The good one. The smart one. The athlete. The artist. The drama queen. The baby. The rebel. The sensitive one. The brat. The loudmouth. The playwright.
Being the eldest of five children, with only eight years between me and my youngest brother, my beleaguered and exhausted parents often used shortcuts to keep us all straight. As the “good” and “smart” one, I had it easy, at least for a while. I was diligent and studious, I got good grades and my teachers sang my praises. What could be bad about that?
Seemingly nothing, when operating in the outside world of teachers, other adults and the like.
[pullquote]The hardest part was to re-write the narrative of who I was based on what I had internalized from other people’s expectations. [/pullquote]
But within my family, my sibling relationships suffered, particularly with my brothers. I was only one year apart from one of my brothers and, as little kids, we were inseparable. He was creative and smart, played soccer and the guitar, and had a broad and sophisticated taste in music, even as a young kid. He was more willing to carve his own path and stand up to my parents and to teachers than I was. As a result, he caught way more grief than I did. When we headed past elementary-school age, our interests diverged and a divide grew. In fact, he pretty much hated me. And back then, I can’t say I blame him.
My parents had lobbied to get my brother into one of my old fourth-grade teacher’s classes, based on the positive experience I had in the class. One day, I showed up at this teacher’s classroom door to say hello. He greeted me enthusiastically, then said — in front of his entire class — that he wished that he had more students like me, and in particular, that he wished that my brother could be even half the good and smart student that I was.
That sucked. The irony was that my brother was smart and curious, but needed to be engaged and taught in a way that this teacher was either unwilling or unable to to do. Instead, the teacher compared, and in many ways, crushed him. Kids being kids, my brother took it out on me, calling me every derisive name in the book (“suck up,” “teacher’s pet,” “brown-nose,” “goody two-shoes” and probably worse). I wasn’t any of those things, but I certainly enjoyed learning on my own, getting good grades and behaving in a manner that was easy for my teachers.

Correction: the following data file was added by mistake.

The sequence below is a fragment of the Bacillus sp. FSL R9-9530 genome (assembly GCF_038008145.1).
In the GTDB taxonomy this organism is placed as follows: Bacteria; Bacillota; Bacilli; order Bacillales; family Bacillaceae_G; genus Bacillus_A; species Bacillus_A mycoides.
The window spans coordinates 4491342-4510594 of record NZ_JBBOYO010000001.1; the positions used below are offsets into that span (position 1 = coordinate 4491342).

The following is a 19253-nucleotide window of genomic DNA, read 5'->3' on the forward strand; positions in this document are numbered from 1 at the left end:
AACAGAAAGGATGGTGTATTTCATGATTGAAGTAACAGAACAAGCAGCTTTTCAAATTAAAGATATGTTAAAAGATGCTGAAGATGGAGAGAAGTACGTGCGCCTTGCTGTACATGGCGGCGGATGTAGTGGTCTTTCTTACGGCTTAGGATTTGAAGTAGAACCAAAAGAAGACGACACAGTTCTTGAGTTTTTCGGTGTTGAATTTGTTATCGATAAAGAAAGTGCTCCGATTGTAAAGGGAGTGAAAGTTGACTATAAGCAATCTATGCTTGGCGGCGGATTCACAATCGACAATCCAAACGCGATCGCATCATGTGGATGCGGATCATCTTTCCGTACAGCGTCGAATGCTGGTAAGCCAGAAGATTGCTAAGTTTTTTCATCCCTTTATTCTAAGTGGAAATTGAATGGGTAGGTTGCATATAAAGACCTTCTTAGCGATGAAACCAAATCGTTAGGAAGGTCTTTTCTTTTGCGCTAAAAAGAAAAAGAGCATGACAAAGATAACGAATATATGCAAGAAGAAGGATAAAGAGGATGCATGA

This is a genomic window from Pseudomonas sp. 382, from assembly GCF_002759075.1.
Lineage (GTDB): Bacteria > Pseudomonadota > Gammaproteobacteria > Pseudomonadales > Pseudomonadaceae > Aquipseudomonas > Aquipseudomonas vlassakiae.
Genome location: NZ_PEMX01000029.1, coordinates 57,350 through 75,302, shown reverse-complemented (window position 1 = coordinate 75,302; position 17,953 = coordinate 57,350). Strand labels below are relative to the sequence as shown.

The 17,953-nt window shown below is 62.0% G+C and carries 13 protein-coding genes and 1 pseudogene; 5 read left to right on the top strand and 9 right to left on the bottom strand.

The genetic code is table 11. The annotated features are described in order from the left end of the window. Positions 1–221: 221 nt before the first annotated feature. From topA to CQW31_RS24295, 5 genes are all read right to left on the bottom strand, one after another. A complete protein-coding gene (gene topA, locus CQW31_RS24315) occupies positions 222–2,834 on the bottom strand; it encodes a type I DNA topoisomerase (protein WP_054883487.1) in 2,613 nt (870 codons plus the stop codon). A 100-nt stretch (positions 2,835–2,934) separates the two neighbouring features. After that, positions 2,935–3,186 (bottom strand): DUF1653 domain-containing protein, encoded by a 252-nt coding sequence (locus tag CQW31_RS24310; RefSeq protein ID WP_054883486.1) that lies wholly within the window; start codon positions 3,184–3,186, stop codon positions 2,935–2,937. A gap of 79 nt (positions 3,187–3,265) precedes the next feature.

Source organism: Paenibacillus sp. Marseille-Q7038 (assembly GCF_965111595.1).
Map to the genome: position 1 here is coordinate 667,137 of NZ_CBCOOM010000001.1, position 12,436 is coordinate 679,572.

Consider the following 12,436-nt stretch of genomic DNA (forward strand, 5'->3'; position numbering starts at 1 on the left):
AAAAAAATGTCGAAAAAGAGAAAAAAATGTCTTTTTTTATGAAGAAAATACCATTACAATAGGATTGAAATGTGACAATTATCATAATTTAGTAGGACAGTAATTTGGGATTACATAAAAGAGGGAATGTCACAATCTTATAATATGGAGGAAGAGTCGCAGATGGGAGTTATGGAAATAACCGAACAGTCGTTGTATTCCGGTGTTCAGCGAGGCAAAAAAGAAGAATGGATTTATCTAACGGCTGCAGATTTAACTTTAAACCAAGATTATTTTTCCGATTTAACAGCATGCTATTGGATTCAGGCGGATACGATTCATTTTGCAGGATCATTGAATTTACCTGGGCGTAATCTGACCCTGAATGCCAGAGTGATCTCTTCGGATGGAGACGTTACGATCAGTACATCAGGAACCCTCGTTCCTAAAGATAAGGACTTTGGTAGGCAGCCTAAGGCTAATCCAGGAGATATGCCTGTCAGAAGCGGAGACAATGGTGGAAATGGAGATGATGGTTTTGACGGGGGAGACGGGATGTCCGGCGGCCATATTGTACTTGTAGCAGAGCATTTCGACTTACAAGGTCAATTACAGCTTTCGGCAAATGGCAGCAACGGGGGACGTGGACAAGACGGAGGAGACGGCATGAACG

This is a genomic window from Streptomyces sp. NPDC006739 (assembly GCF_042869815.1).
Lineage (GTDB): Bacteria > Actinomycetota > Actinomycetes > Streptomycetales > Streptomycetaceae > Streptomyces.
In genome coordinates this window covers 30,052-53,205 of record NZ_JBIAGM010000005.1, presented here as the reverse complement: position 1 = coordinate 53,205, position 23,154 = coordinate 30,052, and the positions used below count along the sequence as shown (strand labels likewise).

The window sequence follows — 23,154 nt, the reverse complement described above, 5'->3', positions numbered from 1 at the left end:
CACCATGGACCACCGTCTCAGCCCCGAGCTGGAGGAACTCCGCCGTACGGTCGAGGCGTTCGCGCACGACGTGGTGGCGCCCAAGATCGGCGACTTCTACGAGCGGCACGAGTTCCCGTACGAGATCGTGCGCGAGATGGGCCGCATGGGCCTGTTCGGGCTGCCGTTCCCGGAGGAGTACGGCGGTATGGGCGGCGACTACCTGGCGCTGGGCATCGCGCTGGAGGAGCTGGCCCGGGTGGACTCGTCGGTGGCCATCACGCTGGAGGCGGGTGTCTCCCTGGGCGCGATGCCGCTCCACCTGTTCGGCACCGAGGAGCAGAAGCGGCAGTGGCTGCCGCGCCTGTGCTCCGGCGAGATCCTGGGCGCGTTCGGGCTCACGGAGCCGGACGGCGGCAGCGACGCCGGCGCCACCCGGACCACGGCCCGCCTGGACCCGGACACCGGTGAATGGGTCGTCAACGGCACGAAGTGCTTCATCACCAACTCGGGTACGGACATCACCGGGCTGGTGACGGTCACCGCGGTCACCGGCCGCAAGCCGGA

Looking back, the mantle of being the good/smart one began to slide off as early as high school. I was able to leverage that label to skip classes by forging my dad’s signature on excuse notes. My parents worried as I began to come into my own, since I was doing such “horrible” things as dating, sneaking out of the house on occasion, questioning their authority, rejecting the catholic church, hating family gatherings and constantly “talking back” about everything. My mom asked my siblings and friends repeatedly if I had started doing drugs. (I had not.) And both she and my dad were troubled by how much I had shut down and shut them out (which I had).
But I still got all As, was in leadership in various high school clubs, ran pretty much every big event at our school, from homecoming to prom, was a cheerleader, and worked a number of jobs after school and on weekends to make money for my college tuition. I never played sports or an instrument, because I wasn’t the musical, artistic or athletic one. That was left to my siblings.
I fought my label as I grew into adulthood. I started to worry less about being thought abrasive or not likable, finding my voice first in law school, strengthening it as a litigator and advocate, then fine-tuning it through public service and politics and now, as an entrepreneur, startup advisor and evangelist for entrepreneurs and entrepreneurial ecosystems. I’d like to think I defy labels in a multitude of ways.
The hardest part was to re-write the narrative of who I was based on what I had internalized from other people’s expectations. As if it was some immutable, narrow thing, rather than choices and work. What’s wonderful is that my siblings also have pushed beyond their labels, too: My brother, the artistic one, is an art teacher who plays in a band, enjoys a pickup game of soccer, and is also helping to run his wife’s business. My youngest brother, “the baby”, is an attorney who also coaches sports and plays guitar in his spare time. My sister, who was the actor and artist, is a therapist running her own practice, who yes, has great creativity but also, awesome smarts, spirituality and business sense. And my youngest sister, the rebel, is quite an athlete, who is also deeply caring and intellectual, and is building a successful real estate practice. We enjoy and treasure one another, all of us loving a good meal, good competition and a great debate.
My mom, meanwhile, is ridiculously proud of all us: although at times, when I do something particularly kind, she will say, you know, Kathleen, you always were the good one.